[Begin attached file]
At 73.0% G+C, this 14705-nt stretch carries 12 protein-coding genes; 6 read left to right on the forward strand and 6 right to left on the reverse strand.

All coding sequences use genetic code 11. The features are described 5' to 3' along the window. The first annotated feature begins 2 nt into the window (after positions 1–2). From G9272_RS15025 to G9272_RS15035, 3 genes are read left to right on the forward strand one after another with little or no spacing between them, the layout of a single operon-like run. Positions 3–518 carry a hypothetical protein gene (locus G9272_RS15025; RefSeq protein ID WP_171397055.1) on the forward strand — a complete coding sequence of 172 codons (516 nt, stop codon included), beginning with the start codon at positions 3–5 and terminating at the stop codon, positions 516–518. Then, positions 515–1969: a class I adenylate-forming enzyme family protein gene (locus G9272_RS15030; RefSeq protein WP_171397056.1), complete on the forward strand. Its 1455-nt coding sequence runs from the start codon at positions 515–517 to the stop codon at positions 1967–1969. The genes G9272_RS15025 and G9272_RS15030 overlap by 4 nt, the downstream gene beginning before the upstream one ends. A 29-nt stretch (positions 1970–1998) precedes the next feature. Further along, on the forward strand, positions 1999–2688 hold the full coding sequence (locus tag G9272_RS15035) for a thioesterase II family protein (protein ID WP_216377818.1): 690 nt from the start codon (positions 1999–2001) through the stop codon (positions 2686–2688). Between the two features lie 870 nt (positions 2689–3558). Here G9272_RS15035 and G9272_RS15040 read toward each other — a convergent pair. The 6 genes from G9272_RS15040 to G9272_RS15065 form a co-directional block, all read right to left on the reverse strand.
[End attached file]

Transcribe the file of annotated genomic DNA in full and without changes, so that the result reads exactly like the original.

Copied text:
At 73.0% G+C, this 14705-nt stretch carries 12 protein-coding genes; 6 read left to right on the forward strand and 6 right to left on the reverse strand.

All coding sequences use genetic code 11. The features are described 5' to 3' along the window. The first annotated feature begins 2 nt into the window (after positions 1–2). From G9272_RS15025 to G9272_RS15035, 3 genes are read left to right on the forward strand one after another with little or no spacing between them, the layout of a single operon-like run. Positions 3–518 carry a hypothetical protein gene (locus G9272_RS15025; RefSeq protein ID WP_171397055.1) on the forward strand — a complete coding sequence of 172 codons (516 nt, stop codon included), beginning with the start codon at positions 3–5 and terminating at the stop codon, positions 516–518. Then, positions 515–1969: a class I adenylate-forming enzyme family protein gene (locus G9272_RS15030; RefSeq protein WP_171397056.1), complete on the forward strand. Its 1455-nt coding sequence runs from the start codon at positions 515–517 to the stop codon at positions 1967–1969. The genes G9272_RS15025 and G9272_RS15030 overlap by 4 nt, the downstream gene beginning before the upstream one ends. A 29-nt stretch (positions 1970–1998) precedes the next feature. Further along, on the forward strand, positions 1999–2688 hold the full coding sequence (locus tag G9272_RS15035) for a thioesterase II family protein (protein ID WP_216377818.1): 690 nt from the start codon (positions 1999–2001) through the stop codon (positions 2686–2688). Between the two features lie 870 nt (positions 2689–3558). Here G9272_RS15035 and G9272_RS15040 read toward each other — a convergent pair. The 6 genes from G9272_RS15040 to G9272_RS15065 form a co-directional block, all read right to left on the reverse strand.